1. A = Find ancestors of my mother, including my mother (because I want to include her siblings too).
  2. B = Find siblings of all persons in A.
  3. C = Find spouses of all persons in B. This would however find my father too, which I must then exclude (how to do that easily?)
  4. D = Find siblings of C (I want to broaden the horizon to include the siblings of partners too)
  5. iterate potentially ad infinitum as there is no limit how broad a tree can be (spouse of a sibling of a spouse of a sibling of …).

Is there really no simpler mechanism to find people that are connected to the rest of the tree through a single node (mother)?

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I had similar problem to separate subtrees for a bit another purpose for export. Looks like not only me needs it. So, my proposition to add such high-level filter is still actual

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My own solution is very difficult, but it can do exactly the same what you need.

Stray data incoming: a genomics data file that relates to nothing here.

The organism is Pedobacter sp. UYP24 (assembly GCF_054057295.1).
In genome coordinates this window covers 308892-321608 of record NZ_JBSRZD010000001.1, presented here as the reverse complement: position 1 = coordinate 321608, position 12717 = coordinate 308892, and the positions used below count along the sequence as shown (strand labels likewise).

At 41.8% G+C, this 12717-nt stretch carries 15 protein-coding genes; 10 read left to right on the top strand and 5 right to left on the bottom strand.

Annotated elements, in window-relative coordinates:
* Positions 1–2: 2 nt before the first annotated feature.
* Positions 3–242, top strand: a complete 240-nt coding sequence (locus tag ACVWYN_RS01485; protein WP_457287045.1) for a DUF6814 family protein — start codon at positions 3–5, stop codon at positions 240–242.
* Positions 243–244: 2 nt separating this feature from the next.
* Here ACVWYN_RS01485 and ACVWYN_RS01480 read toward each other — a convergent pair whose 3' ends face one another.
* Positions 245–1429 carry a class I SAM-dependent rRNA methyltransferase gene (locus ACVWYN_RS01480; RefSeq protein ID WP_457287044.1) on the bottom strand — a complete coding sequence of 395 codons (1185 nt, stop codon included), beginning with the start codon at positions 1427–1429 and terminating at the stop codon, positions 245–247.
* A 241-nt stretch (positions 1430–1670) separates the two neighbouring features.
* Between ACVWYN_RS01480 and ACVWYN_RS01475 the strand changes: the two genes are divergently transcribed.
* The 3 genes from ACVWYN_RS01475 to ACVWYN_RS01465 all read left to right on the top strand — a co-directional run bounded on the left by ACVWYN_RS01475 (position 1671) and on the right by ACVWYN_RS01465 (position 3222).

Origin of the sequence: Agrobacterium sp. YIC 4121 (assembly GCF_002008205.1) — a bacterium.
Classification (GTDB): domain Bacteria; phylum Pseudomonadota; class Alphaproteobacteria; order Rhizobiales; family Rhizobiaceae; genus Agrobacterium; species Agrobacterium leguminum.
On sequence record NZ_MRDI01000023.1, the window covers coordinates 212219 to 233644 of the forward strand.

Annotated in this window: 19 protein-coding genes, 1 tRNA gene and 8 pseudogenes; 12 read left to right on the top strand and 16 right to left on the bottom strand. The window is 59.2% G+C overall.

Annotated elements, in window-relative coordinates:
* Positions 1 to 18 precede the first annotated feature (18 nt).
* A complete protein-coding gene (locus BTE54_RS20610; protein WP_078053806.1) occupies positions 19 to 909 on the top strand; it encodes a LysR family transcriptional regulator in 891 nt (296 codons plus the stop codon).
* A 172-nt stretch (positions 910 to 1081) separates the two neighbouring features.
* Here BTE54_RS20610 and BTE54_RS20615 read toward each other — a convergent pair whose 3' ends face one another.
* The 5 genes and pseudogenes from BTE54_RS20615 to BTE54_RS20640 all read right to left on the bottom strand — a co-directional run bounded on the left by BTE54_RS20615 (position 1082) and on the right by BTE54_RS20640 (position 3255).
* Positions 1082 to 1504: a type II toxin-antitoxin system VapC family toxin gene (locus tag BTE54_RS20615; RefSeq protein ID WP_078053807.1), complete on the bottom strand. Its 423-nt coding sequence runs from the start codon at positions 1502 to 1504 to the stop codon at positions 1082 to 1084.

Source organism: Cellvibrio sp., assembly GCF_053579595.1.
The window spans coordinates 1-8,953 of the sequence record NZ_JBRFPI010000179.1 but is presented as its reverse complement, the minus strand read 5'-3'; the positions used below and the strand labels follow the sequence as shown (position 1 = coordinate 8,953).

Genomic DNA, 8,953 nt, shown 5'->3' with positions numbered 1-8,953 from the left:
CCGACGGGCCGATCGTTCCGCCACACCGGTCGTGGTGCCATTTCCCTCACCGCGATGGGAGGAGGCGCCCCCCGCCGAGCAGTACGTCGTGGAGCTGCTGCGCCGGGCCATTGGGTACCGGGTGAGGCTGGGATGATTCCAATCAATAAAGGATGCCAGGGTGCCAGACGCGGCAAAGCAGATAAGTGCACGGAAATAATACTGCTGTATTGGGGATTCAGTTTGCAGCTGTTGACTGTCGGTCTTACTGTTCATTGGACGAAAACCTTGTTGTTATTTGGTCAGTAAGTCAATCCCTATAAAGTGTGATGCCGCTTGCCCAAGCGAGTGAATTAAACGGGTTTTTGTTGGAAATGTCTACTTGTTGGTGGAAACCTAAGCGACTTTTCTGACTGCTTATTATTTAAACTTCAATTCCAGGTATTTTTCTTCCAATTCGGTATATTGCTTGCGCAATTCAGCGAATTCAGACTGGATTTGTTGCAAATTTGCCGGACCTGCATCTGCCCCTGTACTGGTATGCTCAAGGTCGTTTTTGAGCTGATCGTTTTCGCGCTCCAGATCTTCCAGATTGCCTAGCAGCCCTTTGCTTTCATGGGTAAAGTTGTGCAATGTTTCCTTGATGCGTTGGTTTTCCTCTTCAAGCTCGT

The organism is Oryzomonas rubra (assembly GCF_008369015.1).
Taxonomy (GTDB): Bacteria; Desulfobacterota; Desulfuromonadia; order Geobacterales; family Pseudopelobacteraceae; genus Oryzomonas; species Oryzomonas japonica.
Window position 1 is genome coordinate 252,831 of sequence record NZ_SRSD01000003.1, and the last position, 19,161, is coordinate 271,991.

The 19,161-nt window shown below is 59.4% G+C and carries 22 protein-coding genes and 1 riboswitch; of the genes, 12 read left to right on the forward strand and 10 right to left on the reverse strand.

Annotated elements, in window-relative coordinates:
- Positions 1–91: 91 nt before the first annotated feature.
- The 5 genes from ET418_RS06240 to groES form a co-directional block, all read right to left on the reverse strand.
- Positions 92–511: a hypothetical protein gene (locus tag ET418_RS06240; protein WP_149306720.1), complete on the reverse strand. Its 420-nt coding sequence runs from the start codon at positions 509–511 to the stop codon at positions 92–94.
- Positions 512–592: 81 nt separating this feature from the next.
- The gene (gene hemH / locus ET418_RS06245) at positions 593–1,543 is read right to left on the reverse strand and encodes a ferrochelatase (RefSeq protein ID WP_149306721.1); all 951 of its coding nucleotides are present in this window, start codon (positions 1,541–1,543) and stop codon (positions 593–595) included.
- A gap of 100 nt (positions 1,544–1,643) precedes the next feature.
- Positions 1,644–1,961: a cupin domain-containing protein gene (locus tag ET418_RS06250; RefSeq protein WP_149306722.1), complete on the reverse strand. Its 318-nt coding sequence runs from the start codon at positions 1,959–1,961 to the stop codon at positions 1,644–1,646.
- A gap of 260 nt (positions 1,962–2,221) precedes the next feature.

I can send these rules settings If another more simple solutions dont work for you.

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This is a standard set of filters I keep so when I create a NarrWeb for a cousin I just plug in the cousin and I have their branch.

There is the Not Related tool that will find everyone that does NOT have a click path back to the Active person.

To use it for your purpose you would remove your mother from your family’s record. Then run the tool with her as the active person giving you everyone that you cannot use just the Relationships view to click to another person, the click path. The tool will allow you to Tag every person found.

Then it would be easy to create a filter based on the Tag. General filters: People with the <tag>. Set the Options for the filter to Return values that do not match the filter rules.